TYPICAL is Padgett Powell’s third book, and his first collection of stories. It is divided into four groupings. The first and last groups contain those stories which come closest to traditional narrative, “Typical” and “Letter from a Dogfighter’s Aunt, Deceased” (from the first group) and “Wayne’s Fate” and “The Winnowing of Mrs. Schuping” (from the last) perhaps best illustrative of that style. In between is a variety of other narrative forms, ranging from absurd character sketches in such pieces as “Dr. Ordinary” and “General Rancidity,” to brief approximations of place in “Kansas,” “Texas,” and “South Carolina,” to witty literary games, such as “Labove and Son,” which derives from Faulkner’s THE HAMLET.

Powell relies heavily on voice, and most of his works are presented in first-person narrative. His speakers generally employ a highly personalized form of Southern idiom; in addition they make unexpected leaps of logic which (when they work) surprise the reader with sudden revelations. It is fair to say that, while some of the pieces do leave the reader with a sense of having a grasp on what has been told, most work to deny exactly that satisfaction. Powell writes on the oblique, and his stories follow their own line of rationality.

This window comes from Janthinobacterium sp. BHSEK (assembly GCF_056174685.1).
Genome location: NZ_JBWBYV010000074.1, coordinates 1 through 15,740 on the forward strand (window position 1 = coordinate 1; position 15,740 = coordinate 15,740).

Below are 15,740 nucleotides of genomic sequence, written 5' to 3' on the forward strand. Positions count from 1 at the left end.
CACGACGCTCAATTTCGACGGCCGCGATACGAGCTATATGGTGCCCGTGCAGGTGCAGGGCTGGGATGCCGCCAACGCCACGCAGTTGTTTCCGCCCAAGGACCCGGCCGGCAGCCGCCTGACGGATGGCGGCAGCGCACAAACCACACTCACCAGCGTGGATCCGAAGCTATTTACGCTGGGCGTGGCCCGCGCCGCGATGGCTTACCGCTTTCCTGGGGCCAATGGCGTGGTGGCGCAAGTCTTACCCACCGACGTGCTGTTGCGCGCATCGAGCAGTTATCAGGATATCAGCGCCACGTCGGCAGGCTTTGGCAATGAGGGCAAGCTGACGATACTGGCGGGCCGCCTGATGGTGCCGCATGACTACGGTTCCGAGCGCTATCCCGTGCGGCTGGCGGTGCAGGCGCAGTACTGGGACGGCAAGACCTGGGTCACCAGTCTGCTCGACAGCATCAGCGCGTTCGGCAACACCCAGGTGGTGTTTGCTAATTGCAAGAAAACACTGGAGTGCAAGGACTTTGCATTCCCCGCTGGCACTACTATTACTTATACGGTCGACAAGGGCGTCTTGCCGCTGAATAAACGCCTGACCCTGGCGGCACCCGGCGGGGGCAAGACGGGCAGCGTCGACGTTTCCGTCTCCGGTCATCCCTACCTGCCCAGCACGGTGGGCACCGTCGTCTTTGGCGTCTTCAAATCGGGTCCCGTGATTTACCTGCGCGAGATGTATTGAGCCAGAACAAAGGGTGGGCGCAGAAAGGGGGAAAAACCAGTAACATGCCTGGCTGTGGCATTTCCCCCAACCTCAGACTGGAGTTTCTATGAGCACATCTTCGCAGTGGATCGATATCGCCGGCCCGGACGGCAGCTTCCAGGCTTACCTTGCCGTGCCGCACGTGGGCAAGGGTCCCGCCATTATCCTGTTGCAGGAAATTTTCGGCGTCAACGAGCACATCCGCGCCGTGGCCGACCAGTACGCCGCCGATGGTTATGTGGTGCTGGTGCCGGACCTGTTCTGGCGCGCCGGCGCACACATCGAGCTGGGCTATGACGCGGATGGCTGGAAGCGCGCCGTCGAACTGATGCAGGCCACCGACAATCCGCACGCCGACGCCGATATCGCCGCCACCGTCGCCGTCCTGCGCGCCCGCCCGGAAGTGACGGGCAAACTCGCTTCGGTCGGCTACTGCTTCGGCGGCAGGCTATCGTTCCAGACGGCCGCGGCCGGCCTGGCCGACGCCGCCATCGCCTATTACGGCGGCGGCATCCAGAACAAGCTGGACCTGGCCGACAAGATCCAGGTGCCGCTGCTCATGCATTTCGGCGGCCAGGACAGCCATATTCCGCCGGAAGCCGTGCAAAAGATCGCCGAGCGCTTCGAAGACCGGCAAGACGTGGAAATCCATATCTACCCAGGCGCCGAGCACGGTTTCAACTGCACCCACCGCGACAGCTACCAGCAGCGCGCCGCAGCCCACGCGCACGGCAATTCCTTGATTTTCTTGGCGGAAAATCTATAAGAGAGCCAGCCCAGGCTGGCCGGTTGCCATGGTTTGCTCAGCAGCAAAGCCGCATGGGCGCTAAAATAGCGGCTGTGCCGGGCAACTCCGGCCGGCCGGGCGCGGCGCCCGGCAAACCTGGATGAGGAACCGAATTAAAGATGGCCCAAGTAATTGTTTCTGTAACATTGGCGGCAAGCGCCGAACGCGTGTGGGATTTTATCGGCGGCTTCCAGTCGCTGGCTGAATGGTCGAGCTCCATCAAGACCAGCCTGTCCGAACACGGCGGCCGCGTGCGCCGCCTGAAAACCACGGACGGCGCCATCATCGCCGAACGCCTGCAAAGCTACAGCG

At his most inventive, Powell creates a highly distinctive voice and style which intrigue and reward the efforts required. Some of these pieces, however, come closer to stunts than successes. Virtuosity for its own sake does become tiring, and few readers will feel compelled to attend to each work with equal intensity. Nevertheless, there are a number of successes in this collection which prove Powell to be a writer of uncommon skill.